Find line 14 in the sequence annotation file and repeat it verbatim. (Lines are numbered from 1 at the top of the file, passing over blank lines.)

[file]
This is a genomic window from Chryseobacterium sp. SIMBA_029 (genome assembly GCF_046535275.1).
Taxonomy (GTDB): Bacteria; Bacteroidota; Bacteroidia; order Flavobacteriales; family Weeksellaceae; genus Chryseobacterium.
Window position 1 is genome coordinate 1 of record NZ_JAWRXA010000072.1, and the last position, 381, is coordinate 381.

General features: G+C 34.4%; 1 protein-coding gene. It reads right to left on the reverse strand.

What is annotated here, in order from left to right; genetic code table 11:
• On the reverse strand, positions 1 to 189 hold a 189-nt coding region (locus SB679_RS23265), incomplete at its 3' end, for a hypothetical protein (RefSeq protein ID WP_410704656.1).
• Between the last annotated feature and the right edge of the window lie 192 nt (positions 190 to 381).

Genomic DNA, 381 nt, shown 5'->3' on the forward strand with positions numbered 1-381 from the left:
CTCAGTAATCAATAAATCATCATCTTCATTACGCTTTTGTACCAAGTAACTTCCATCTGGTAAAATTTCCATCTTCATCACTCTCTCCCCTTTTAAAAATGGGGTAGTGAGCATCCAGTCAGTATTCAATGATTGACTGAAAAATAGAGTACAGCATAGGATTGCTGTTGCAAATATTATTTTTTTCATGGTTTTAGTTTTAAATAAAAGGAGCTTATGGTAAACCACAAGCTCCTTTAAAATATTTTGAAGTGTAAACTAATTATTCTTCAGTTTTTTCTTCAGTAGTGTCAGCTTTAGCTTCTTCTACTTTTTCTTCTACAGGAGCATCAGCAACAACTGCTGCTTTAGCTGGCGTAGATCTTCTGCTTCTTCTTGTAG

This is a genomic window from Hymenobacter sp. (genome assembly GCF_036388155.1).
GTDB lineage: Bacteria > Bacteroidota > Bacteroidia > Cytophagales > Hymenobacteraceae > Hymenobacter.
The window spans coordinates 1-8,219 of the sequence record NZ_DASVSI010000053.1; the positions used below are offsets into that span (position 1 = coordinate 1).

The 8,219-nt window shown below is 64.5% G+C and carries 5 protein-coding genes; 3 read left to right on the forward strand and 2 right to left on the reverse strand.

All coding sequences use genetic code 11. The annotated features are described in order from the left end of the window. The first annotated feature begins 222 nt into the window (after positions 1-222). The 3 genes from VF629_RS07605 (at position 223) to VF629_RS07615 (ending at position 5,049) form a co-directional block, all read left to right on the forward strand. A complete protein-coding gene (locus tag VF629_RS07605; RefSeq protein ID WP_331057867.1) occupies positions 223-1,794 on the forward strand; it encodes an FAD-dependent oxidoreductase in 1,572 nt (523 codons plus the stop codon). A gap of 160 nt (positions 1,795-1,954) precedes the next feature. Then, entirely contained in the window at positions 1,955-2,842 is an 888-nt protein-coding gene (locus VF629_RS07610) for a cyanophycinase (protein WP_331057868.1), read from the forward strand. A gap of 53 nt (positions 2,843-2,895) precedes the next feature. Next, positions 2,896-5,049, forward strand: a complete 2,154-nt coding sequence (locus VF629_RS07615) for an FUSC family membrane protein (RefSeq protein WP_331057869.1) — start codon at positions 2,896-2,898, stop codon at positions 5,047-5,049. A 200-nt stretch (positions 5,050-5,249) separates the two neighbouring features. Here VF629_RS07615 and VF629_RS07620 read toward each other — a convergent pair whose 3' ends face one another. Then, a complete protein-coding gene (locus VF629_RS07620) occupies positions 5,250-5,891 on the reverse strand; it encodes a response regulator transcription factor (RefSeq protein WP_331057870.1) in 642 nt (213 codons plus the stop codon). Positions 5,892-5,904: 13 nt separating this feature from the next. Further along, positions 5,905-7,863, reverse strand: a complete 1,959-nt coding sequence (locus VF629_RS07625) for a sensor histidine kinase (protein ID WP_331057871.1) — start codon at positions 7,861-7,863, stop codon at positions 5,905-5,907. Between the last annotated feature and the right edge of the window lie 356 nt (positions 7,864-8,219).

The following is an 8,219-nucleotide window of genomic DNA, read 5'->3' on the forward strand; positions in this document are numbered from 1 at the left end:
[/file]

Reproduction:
All coding sequences use genetic code 11. The annotated features are described in order from the left end of the window. The first annotated feature begins 222 nt into the window (after positions 1-222). The 3 genes from VF629_RS07605 (at position 223) to VF629_RS07615 (ending at position 5,049) form a co-directional block, all read left to right on the forward strand. A complete protein-coding gene (locus tag VF629_RS07605; RefSeq protein ID WP_331057867.1) occupies positions 223-1,794 on the forward strand; it encodes an FAD-dependent oxidoreductase in 1,572 nt (523 codons plus the stop codon). A gap of 160 nt (positions 1,795-1,954) precedes the next feature. Then, entirely contained in the window at positions 1,955-2,842 is an 888-nt protein-coding gene (locus VF629_RS07610) for a cyanophycinase (protein WP_331057868.1), read from the forward strand. A gap of 53 nt (positions 2,843-2,895) precedes the next feature. Next, positions 2,896-5,049, forward strand: a complete 2,154-nt coding sequence (locus VF629_RS07615) for an FUSC family membrane protein (RefSeq protein WP_331057869.1) — start codon at positions 2,896-2,898, stop codon at positions 5,047-5,049. A 200-nt stretch (positions 5,050-5,249) separates the two neighbouring features. Here VF629_RS07615 and VF629_RS07620 read toward each other — a convergent pair whose 3' ends face one another. Then, a complete protein-coding gene (locus VF629_RS07620) occupies positions 5,250-5,891 on the reverse strand; it encodes a response regulator transcription factor (RefSeq protein WP_331057870.1) in 642 nt (213 codons plus the stop codon). Positions 5,892-5,904: 13 nt separating this feature from the next. Further along, positions 5,905-7,863, reverse strand: a complete 1,959-nt coding sequence (locus VF629_RS07625) for a sensor histidine kinase (protein ID WP_331057871.1) — start codon at positions 7,861-7,863, stop codon at positions 5,905-5,907. Between the last annotated feature and the right edge of the window lie 356 nt (positions 7,864-8,219).